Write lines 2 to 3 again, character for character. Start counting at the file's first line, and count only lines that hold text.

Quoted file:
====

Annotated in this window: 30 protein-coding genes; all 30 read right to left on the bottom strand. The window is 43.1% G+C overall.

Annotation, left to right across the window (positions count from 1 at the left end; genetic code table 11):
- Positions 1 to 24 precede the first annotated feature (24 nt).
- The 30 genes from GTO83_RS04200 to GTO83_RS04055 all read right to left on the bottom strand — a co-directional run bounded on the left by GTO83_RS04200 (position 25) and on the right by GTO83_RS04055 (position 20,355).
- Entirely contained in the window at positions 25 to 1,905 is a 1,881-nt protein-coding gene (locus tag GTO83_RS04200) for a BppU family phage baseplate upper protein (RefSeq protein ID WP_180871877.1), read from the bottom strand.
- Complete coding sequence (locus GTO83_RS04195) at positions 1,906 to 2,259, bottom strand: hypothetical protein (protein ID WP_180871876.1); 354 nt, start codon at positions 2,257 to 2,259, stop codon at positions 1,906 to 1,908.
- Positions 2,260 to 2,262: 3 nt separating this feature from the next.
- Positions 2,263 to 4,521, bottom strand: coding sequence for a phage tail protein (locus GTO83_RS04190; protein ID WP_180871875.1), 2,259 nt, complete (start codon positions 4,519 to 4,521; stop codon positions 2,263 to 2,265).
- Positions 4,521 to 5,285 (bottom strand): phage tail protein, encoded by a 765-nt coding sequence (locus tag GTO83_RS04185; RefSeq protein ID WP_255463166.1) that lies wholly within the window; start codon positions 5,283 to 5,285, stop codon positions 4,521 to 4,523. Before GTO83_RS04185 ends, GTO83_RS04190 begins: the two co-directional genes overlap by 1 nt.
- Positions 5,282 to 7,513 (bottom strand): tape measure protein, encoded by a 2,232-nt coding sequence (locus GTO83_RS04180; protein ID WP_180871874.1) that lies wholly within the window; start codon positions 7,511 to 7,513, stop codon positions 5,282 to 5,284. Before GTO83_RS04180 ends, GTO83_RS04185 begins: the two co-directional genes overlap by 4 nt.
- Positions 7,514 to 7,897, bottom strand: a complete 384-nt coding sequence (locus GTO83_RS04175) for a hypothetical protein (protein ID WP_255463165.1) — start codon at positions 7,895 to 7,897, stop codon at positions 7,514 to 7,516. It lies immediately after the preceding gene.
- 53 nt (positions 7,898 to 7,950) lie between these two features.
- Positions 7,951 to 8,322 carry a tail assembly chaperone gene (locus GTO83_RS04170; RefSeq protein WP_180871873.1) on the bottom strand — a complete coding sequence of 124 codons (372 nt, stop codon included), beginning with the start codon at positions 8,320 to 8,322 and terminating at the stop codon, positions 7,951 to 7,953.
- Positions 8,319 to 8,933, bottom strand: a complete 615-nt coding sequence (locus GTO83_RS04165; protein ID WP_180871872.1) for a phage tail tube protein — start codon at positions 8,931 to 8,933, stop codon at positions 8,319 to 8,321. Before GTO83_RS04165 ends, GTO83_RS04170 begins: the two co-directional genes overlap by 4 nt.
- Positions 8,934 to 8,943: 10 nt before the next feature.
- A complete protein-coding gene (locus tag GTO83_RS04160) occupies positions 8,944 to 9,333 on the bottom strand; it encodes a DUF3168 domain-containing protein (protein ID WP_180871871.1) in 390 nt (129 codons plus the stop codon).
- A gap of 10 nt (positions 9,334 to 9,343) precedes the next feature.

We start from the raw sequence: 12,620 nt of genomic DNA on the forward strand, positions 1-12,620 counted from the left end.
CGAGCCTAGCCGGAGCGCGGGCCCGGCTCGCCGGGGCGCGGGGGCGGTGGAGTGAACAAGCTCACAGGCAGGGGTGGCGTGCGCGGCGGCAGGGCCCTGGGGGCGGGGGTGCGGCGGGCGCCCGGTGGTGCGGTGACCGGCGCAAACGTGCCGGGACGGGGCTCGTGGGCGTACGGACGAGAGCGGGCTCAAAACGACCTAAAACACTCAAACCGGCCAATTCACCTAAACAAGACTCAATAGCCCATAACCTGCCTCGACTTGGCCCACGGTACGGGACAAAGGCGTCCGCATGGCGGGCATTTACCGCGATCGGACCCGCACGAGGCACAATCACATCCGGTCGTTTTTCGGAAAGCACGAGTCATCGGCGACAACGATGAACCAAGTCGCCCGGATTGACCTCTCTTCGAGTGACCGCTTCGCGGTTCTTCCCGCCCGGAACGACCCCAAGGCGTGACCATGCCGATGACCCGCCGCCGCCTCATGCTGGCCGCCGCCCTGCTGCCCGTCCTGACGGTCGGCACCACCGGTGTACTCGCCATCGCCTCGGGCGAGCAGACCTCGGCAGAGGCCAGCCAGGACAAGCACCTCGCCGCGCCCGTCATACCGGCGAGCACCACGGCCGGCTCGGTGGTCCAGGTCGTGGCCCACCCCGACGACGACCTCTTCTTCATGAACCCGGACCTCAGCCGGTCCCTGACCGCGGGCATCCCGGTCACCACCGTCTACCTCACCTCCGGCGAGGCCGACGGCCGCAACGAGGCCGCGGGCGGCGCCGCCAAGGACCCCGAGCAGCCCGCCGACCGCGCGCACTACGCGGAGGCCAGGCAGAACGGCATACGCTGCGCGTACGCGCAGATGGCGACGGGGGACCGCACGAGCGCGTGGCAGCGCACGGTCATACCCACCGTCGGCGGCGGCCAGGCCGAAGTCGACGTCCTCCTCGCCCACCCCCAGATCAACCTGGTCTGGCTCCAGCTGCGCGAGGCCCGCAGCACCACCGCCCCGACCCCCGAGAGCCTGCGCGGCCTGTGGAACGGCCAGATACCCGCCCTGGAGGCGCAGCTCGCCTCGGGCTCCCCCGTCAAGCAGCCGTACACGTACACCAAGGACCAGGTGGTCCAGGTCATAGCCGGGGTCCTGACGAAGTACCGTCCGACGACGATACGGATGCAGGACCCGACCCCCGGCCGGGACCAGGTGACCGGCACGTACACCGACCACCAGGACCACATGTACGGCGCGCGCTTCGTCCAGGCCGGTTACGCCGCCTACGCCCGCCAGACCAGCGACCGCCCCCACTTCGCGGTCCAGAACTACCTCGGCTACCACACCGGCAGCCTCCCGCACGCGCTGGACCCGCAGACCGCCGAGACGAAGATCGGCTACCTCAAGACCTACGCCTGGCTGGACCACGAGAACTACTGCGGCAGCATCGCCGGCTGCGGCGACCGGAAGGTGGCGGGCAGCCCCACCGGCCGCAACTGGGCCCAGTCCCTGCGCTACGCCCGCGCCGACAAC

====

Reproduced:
Annotation, left to right across the window (positions count from 1 at the left end; genetic code table 11):
- Positions 1 to 24 precede the first annotated feature (24 nt).